Spadefoot Toads (Neobatrachus sudelli)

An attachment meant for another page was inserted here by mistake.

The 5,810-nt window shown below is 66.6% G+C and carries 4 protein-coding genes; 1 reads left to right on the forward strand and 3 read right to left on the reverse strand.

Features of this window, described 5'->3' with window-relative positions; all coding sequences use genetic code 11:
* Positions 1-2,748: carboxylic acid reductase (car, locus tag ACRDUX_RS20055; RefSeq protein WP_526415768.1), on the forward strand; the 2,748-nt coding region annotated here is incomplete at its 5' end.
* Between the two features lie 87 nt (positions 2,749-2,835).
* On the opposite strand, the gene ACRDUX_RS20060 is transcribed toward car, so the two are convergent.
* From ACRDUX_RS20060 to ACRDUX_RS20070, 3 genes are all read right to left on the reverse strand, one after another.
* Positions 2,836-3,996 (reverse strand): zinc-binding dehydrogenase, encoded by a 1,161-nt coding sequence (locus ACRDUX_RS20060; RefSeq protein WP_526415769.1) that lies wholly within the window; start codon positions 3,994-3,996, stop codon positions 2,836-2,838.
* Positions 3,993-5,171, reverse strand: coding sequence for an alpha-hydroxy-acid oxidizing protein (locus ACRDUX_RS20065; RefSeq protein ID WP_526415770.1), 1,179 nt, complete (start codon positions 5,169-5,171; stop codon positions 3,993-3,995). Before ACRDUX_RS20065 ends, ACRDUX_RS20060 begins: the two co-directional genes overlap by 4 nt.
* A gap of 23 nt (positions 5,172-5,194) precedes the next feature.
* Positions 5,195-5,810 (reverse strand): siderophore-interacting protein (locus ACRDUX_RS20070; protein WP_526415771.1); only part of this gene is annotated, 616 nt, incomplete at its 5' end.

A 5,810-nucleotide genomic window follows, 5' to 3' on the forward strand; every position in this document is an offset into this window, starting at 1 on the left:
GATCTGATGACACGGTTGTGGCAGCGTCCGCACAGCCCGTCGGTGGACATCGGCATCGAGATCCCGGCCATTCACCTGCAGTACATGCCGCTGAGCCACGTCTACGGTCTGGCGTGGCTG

We have a species of frog that has been recorded in the frog census in only a few places in the greater Melbourne area. This is the Spadefoot Toad (not a toad but actually a burrowing frog). These frogs avoid drought conditions by lying buried beneath the ground (up to a metre deep in harsh conditions, but usually about 10cm, as per Melbourne Water advice). Heavy rains bring them to the surface. They have been found in Rees Road wetland in Rees Road, Botanica Springs Creek wetland and adjacent to Pinkerton Forest. Their soft purring calls among the flooded reeds should be familiar with those living in Hume Ave & beyond, after heavy rains. Their vertical eye pupils are a distinctive feature. The Melbourne Water Frog Census has recorded these only at Melton, Sunbury & Pattersons Lakes in the greater Melbourne region. So far they have been recorded in two Melton South wetlands, close to Arnolds Creek. However, occasional calls have been heard from across the paddocks after rain, so there may be some in other sites nearby where they may be found. One has been calling from a paddock adjacent to Pinkerton Forest. They are only heard at night. Other likely local wetlands such as lignum swamps, isolated dams & wetlands have been visited, but no other populations have been located to date. These two populations make Melton almost unique in this region in being the home of these unusual frogs. Spadefoot Toads are considered Regionally Significant in the greater Melbourne area. It makes a valuable addition to Melton’s biodiversity.




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